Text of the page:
What is Brachycephaly?
Brachycephaly is a condition characterised by a flattened area at the back of the skull. Most parents notice their baby’s brachycephalic head shape when their baby is around eight weeks of age, with their baby’s head appearing wider than expected and their ears sometimes being pushed outwards. Brachycephalic head shape can also involve a slight bulging of the forehead and a wide brow. The typical treatment for brachycephaly includes repositioning or a specialist orthotic helmet, which we explain in more detail later in this post.
For babies with brachycephaly, the head is also often higher at the back and the whole back of the head can appear completely flat with the absence of any rounding towards the neck. Brachycephaly is a form of flat head syndrome and can be found either in isolation or in combination with plagiocephaly.
For parents who have recognised a flat area on their baby’s head, it can be confusing to decipher between a brachycephaly and plagiocephaly head shape, but our previous post offers guidance on the difference between plagiocephaly and brachycephaly and how they tie in with flat head syndrome.
What Causes Brachycephaly?
A brachycephaly head shape develops when the natural growth of a baby’s head meets external pressure, which in turn inhibits growth to that area of the head. During early infancy, a baby’s skull is still soft enough to be moulded by these external pressures, which can lead to areas of the skull becoming misshapen and result in brachycephaly.
There are various causes of this external pressure, which can either be prenatally in the mother’s womb, or as a result of external pressures outside of the womb. The most common causes of brachycephaly are:
Pressure during sleep: babies are born with a soft, pliable skull which tends to develop during infancy. A flattening of the skull can occur if your baby has a tendency to sleep in one position each night, therefore applying pressure to the same area of their head. As the flattened area develops, your baby may then become even more accustomed to that particular position, enhancing the flattening further. Or, their head may naturally roll into that position.
This cause of brachycephaly is particularly common due to the sleep advice given to parents. This policy advises parents to place their babies on their back to sleep, to help avoid Sudden Infant Death Syndrome (SIDS). Despite its effect on the prevalence of flat head syndrome, we are true advocates of the very successful Back to Sleep campaign and do not recommend that parents stop following this advice; since this fantastic campaign began, the number of babies who have suffered cot death has dramatically reduced.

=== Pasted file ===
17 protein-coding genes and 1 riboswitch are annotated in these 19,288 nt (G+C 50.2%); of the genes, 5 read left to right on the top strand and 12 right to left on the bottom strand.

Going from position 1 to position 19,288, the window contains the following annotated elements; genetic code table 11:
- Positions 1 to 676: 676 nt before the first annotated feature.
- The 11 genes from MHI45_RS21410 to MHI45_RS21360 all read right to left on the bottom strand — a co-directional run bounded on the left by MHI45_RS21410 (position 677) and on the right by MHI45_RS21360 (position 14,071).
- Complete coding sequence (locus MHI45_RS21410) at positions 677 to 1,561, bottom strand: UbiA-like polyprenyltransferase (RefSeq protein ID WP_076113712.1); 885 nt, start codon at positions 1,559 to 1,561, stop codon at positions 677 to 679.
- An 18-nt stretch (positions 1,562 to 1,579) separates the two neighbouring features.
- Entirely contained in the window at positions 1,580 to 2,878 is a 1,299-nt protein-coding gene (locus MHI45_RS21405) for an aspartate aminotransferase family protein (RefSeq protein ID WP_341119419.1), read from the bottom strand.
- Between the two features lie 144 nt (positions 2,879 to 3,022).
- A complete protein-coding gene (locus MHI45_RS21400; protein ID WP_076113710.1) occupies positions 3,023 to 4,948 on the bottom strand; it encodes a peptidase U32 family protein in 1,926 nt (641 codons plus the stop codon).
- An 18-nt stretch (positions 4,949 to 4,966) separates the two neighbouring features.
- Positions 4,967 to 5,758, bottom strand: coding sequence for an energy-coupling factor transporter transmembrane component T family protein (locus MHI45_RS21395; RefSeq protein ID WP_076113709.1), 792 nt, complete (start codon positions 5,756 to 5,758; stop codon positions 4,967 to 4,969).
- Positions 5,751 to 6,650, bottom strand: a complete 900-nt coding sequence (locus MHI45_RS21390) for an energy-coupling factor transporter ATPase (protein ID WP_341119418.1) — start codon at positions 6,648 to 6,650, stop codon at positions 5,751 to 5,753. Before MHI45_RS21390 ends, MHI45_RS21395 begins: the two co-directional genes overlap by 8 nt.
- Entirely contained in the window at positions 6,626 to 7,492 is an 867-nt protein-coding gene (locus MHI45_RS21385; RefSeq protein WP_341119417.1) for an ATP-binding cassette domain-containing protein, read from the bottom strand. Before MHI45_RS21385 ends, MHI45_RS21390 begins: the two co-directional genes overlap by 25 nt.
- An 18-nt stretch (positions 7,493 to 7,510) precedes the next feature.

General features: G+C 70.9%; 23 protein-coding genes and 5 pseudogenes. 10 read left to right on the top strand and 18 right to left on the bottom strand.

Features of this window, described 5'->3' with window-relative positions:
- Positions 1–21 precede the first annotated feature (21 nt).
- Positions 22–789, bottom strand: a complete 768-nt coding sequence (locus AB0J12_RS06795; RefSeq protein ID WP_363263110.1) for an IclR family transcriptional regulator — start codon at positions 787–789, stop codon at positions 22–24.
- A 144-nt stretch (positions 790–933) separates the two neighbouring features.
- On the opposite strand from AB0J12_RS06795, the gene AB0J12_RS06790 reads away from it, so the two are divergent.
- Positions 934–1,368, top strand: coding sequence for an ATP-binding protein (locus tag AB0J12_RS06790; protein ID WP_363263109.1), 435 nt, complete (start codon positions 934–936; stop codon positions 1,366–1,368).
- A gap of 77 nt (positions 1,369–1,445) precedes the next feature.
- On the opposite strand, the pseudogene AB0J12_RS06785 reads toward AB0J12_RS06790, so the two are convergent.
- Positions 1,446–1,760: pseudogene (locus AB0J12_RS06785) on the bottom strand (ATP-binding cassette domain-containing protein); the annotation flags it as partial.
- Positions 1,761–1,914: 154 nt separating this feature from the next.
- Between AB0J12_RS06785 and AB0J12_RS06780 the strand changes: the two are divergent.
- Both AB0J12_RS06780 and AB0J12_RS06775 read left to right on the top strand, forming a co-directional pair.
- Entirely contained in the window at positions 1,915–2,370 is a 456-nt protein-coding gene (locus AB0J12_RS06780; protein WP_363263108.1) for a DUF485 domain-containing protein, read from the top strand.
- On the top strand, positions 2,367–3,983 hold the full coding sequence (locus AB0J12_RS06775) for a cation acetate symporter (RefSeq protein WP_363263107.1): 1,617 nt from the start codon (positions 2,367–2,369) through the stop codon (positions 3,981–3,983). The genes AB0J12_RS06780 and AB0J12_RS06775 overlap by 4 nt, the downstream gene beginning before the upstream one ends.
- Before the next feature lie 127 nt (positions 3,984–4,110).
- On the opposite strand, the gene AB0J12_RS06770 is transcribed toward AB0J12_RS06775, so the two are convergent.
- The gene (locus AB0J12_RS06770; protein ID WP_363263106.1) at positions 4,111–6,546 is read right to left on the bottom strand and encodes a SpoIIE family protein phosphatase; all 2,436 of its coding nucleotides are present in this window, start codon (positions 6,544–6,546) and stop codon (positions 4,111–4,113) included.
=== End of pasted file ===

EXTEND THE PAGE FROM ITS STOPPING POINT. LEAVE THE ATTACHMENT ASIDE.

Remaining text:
Large head size: some babies simply have larger head sizes than others and the muscles of a very young baby are not able to move the head away from a flattened position.
Prenatal and moulding during birth: a baby could be born with a brachycephaly head shape due to positioning in the womb or descent into the birth canal. We often see babies who have been in the back to back position prenatally.
Hydramnios (low amniotic fluid level): when the mother’s amniotic sac doesn’t contain enough fluid, there is also less cushioning in the womb. Additionally, if there are multiple babies in the womb, such as twins, this causes ‘crowding’ in the uterus. This prenatal environment may place excess pressure on the baby’s skull and result in brachycephalic head shape.
Treatment for a Brachycephaly Head Shape
Cranial Helmet Therapy for Brachycephaly
Following a professional diagnosis and consultation with one of our clinicians, the brachycephaly treatment we offer will depend on the age of your baby and the severity of the condition. For babies whose brachycephalic head shape is in the ‘mild’ range, and for babies who are still very young, we would recommend implementing repositioning techniques before anything else.
However, if these techniques have failed and/or a baby’s head shape is severe, we might recommend our TiMband treatment to treat your baby’s brachycephaly. The helmet works with your baby’s natural skull growth to bring about a permanent correction. This treatment is most effective when started between 4 and 7 months of age, but we can start our brachycephaly treatment up to 14 months of age.
As mentioned, repositioning techniques can often help to treat brachycephaly, and ‘tummy time’ gives your baby time during the day to play on their front, encouraging them to try new positions during play time.
Read our top tips on how to make tummy time and repositioning easier for your baby.
Moving Toys and Mobiles
Using toys and mobiles in your baby’s cot doubles up as a source of entertainment and sleeping aid. However, they can also be utilised to encourage babies to sleep on different areas of their head whilst in their cot. Changing the position of your little one’s toys and mobiles can influence your baby to turn their head and relieve pressure to areas of their head.
Alternate carrying and holding positions
When you feed or carry your baby, try to alternate the side you do so, and, where convenient, introduce a sling instead of a car seat or pram to help keep your baby as mobile as possible.
If you suspect that your little one has brachycephaly and would like to find out more information and get a professional diagnosis, call 0330 100 1800. Our friendly and professional clinicians will advise you on the best possible course of action to take for you and your baby.